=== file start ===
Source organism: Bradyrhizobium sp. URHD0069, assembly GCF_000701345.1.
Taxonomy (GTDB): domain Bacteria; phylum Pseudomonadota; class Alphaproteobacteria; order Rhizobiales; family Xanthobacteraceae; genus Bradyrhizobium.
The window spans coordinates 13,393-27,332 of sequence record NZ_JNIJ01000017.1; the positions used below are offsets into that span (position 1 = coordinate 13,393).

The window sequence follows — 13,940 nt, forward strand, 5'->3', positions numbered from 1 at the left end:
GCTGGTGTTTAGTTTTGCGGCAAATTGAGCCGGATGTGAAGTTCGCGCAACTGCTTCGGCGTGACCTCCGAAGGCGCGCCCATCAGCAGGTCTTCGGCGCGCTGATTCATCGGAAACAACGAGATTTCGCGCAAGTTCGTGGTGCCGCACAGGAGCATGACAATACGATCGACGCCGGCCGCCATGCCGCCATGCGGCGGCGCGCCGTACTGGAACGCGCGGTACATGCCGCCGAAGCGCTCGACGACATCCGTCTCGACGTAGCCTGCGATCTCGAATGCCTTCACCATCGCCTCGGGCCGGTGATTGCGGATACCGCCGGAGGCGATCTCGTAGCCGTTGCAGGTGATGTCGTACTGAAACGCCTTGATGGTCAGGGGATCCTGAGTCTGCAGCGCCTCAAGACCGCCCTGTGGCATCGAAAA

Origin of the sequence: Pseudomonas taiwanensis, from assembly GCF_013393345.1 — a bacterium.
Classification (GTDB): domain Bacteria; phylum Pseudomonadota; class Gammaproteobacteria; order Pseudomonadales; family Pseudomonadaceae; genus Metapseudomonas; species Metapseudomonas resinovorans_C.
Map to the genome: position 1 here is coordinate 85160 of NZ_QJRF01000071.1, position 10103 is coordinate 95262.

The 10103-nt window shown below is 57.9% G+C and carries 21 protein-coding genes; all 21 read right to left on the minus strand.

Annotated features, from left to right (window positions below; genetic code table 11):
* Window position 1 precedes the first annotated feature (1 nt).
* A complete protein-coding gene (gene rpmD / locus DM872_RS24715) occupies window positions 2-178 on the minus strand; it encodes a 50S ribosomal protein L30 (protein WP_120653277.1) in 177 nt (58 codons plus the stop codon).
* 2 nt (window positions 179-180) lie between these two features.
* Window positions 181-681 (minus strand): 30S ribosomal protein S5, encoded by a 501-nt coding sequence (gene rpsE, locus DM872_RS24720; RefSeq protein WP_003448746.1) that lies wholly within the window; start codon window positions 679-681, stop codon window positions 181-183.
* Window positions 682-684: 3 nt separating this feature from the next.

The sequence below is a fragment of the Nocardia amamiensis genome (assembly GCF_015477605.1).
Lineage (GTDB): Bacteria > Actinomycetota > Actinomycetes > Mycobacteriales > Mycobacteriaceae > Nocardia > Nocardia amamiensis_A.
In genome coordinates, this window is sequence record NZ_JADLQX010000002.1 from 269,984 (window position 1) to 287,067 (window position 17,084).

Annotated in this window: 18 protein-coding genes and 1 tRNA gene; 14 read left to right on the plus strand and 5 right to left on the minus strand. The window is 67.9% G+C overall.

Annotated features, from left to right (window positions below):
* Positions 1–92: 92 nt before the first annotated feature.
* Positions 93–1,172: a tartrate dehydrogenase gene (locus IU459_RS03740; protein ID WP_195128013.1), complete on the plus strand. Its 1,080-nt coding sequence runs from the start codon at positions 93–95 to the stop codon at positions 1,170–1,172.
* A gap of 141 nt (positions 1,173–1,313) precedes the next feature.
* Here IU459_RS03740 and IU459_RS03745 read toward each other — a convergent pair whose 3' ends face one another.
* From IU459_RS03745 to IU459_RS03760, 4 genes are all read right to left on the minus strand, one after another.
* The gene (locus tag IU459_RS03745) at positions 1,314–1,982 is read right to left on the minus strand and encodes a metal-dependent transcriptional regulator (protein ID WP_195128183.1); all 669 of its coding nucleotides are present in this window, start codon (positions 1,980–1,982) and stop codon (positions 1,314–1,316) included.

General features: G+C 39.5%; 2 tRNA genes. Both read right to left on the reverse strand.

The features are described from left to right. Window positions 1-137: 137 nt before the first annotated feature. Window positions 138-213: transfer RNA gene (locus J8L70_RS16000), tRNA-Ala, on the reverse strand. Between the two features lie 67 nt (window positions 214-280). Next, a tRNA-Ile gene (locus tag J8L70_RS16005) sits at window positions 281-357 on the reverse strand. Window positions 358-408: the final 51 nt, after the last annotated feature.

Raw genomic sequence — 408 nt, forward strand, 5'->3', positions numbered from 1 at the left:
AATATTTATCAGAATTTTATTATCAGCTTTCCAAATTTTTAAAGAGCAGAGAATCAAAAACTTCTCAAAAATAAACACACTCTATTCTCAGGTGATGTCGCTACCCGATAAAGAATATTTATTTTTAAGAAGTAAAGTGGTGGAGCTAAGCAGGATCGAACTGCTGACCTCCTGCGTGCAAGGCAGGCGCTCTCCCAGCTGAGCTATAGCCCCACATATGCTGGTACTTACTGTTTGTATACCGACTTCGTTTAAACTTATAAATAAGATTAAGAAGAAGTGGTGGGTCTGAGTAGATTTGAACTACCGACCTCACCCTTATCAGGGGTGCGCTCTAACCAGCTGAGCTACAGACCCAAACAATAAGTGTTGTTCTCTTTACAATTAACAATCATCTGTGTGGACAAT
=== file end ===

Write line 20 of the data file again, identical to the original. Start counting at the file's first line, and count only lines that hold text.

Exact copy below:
Annotated features, from left to right (window positions below):